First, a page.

Can I still pass the CFA Level I if I do poorly in the ethics section?

By Investopedia Staff AAA
A:

You may still pass the Chartered Financial Analysis (CFA) Level I even if you fare poorly in the ethics section, but don't count on it.

The CFA Institute has long emphasized that ethics is a particular area of focus for it. The seriousness with which the CFA Institute views ethics is evident from the fact that for exam candidates with borderline total scores, performance on the ethics section can mean the difference between passing and failing the exam. This is true for all three levels of the CFA and not just for Level I.

The FAQ section of the CFA Institute addresses this issue under a question that says "what is the ethics adjustment?" The CFA Institute notes here that when its Board of Governors instituted a policy to place particular emphasis on ethics, from the 1996 exams onwards, performance on the ethics section became a factor in the pass/fail decision for candidates with scores close to the minimum passing score (or MPS, which the Institute never publishes). It adds that this ethics adjustment can have a positive or negative impact on such candidates' final results. Most importantly, the CFA Institute confirms that this adjustment has had a net positive effect on candidate scores and pass rates in most exam sessions.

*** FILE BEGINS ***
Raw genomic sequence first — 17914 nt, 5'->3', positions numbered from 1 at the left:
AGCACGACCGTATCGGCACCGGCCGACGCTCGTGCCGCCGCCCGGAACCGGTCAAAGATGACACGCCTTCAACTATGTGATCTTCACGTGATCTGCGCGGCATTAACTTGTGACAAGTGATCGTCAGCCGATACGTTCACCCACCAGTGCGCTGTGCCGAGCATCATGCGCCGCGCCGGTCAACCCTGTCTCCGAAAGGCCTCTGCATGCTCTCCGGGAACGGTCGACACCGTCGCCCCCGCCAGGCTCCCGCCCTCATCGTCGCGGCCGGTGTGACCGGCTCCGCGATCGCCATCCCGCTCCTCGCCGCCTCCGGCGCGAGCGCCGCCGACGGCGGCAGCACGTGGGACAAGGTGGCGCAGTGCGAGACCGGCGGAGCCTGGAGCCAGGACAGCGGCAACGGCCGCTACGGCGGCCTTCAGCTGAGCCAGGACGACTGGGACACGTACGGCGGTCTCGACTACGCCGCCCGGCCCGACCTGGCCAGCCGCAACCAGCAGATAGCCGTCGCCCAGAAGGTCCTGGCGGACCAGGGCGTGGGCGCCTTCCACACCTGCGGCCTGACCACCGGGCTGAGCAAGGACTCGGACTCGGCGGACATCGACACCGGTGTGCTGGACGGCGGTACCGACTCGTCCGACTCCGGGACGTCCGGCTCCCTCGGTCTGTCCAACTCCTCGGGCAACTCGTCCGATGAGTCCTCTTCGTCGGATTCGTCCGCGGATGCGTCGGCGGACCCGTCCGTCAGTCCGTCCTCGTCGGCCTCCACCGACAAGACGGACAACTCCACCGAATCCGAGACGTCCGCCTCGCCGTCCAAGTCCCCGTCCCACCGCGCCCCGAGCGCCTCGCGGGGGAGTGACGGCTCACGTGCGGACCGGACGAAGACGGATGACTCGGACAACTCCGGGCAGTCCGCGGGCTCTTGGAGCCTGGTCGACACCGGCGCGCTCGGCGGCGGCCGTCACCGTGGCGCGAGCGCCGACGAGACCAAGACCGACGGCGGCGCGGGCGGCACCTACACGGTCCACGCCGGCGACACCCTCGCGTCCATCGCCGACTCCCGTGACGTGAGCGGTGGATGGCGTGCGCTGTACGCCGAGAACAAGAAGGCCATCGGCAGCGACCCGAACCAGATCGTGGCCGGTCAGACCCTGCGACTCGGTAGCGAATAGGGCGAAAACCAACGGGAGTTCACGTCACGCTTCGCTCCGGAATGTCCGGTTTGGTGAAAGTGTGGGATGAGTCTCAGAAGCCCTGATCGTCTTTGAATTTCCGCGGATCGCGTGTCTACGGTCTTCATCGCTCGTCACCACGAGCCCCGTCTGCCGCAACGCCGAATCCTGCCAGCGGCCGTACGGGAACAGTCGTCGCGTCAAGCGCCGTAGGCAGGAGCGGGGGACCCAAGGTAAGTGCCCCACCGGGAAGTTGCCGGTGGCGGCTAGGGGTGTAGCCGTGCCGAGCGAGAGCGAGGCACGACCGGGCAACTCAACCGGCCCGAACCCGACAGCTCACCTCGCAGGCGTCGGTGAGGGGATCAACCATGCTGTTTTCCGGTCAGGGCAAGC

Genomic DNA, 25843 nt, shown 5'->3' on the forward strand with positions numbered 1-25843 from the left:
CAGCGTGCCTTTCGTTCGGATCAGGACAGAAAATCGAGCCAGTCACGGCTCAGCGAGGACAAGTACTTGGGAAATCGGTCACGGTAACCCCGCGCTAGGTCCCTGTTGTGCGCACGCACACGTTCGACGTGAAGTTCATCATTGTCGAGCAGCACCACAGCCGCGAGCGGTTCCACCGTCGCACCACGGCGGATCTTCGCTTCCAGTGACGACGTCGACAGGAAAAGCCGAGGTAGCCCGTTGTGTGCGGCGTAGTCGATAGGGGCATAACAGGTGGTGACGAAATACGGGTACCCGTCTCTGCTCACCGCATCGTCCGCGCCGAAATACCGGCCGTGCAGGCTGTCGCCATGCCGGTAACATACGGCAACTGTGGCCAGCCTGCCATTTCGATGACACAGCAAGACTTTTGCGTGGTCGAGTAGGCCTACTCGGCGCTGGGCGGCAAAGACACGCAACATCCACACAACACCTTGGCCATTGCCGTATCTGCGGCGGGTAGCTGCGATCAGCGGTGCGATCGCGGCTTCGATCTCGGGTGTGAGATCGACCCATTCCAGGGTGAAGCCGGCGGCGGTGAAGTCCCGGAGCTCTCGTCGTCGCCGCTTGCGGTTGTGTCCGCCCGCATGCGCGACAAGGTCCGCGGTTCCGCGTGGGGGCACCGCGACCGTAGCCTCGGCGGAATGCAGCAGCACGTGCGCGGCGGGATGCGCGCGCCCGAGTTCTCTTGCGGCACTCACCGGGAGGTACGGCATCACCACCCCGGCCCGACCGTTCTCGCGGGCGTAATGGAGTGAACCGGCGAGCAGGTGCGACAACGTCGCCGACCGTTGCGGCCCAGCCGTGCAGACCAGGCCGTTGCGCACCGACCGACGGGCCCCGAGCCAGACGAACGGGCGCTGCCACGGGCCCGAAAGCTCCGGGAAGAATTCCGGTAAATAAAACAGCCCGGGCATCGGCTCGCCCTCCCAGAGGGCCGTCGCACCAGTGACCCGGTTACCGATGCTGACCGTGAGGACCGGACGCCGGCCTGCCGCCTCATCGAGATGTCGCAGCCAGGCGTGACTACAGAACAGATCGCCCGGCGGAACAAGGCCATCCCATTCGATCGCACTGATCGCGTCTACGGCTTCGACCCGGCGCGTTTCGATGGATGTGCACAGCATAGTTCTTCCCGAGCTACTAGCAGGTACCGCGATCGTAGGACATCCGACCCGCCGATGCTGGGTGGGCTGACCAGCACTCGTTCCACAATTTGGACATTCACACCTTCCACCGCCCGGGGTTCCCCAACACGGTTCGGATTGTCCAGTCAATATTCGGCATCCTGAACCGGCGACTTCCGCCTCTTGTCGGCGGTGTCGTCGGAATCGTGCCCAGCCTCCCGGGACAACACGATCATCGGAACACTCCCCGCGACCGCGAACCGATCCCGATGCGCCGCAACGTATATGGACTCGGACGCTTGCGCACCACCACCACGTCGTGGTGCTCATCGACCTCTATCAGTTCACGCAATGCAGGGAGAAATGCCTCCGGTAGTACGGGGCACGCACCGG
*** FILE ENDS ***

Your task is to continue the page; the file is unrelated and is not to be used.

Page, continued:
You can't ask for clearer evidence than this about the importance of the ethics section in the CFA exams. A good performance in ethics can push a candidate with a borderline score into the coveted group of "pass" candidates, while a poor performance in ethics can doom the borderline candidate to another year of strenuous study.

Therefore, it might be best to start your CFA studies with the ethics section. If you master ethics, it may well prove to be the swing factor in your favor if you do not fare as well as you had hoped in the exams. Another benefit of mastering ethics is that since much of the study material is similar across all three levels, a good grasp of it in Level I will give you a head start in preparing for Levels II and III. As well, learning to recognize and avoid ethical dilemmas is something that will stand you in good stead throughout your investment career. The bottom line is to put ethics first.

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